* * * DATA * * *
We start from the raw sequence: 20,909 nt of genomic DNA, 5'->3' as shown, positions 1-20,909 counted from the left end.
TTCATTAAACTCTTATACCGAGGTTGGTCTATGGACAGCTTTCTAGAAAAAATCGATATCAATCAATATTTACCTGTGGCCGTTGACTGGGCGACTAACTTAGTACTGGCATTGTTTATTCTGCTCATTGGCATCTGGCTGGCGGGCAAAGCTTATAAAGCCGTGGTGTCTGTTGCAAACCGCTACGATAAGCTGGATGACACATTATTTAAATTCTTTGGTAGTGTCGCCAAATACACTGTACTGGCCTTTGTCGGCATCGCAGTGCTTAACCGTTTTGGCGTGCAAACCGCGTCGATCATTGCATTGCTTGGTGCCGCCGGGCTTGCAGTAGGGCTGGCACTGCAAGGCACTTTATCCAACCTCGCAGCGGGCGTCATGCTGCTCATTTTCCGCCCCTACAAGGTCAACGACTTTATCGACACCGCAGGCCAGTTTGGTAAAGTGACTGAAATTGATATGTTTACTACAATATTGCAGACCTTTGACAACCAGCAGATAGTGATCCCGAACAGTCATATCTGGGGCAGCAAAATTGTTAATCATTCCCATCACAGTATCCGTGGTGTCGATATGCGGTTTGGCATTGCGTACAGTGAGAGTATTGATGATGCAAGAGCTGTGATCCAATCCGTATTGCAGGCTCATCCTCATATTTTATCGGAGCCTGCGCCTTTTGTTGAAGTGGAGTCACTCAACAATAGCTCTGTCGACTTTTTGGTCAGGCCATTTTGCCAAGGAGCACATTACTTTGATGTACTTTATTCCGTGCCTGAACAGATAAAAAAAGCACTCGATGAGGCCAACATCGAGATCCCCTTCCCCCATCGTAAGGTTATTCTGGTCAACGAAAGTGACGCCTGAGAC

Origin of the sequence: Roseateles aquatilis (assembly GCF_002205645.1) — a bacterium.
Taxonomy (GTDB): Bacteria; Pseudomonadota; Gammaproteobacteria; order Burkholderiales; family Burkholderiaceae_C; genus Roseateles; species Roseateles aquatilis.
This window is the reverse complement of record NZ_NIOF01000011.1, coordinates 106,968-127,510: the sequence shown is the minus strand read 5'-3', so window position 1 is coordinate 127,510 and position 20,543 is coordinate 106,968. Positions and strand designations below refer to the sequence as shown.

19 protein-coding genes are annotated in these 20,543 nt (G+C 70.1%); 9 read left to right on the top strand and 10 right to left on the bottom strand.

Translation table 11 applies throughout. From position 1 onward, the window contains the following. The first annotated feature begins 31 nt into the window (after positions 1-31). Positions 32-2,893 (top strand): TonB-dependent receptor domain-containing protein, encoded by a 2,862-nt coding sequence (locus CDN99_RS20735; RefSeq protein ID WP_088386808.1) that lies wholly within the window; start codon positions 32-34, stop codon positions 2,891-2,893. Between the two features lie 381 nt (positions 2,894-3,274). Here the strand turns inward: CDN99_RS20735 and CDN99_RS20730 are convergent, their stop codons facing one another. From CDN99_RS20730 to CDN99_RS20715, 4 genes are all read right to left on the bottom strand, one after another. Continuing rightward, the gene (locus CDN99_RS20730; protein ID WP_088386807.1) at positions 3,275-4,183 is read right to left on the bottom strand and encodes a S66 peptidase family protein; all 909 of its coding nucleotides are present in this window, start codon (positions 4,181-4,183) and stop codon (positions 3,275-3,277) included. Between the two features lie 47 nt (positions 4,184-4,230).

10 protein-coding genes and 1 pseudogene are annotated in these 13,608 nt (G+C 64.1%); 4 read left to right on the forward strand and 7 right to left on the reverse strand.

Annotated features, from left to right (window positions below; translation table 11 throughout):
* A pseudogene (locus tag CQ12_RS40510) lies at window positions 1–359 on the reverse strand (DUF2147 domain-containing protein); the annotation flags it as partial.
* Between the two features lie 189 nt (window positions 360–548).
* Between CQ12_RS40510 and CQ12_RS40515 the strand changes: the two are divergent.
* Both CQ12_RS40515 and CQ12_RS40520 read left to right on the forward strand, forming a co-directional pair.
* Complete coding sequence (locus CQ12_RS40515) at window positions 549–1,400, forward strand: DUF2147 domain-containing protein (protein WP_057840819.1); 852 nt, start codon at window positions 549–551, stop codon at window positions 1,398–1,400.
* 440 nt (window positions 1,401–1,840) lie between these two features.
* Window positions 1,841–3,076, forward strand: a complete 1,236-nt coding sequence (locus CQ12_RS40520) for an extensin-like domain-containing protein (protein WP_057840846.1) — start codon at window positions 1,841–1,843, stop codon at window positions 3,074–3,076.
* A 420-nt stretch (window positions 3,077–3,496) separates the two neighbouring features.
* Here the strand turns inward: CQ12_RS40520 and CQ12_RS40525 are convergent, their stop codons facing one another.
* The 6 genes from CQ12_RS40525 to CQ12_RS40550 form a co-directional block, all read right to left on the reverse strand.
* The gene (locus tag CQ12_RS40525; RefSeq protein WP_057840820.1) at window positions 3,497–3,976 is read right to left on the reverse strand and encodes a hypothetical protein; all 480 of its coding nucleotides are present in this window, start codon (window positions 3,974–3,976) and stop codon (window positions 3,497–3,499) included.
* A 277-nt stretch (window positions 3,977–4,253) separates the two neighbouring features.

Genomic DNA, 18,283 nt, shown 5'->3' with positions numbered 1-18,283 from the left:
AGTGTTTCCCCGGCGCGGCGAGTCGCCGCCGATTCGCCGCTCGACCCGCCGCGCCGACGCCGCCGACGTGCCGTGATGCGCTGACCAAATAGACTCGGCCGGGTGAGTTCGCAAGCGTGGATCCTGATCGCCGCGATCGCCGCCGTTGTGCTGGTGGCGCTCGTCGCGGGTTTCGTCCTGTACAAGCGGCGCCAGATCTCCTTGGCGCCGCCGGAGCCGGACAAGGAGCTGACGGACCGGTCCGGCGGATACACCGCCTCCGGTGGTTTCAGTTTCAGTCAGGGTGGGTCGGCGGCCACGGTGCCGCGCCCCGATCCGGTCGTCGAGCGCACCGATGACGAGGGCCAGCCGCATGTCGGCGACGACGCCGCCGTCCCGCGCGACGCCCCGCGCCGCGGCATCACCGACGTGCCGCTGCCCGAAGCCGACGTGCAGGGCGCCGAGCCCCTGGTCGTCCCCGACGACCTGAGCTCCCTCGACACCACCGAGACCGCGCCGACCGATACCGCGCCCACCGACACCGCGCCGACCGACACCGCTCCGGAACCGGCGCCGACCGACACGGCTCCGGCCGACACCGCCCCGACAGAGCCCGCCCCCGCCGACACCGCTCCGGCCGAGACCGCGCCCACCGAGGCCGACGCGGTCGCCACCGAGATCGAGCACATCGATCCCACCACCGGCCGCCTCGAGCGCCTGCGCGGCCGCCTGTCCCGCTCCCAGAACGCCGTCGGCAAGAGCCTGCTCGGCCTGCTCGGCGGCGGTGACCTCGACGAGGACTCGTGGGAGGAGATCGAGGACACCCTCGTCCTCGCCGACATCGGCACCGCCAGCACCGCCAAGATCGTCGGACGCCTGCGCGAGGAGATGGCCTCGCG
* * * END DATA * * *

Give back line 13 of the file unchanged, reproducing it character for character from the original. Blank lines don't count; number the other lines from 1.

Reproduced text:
* Both CQ12_RS40515 and CQ12_RS40520 read left to right on the forward strand, forming a co-directional pair.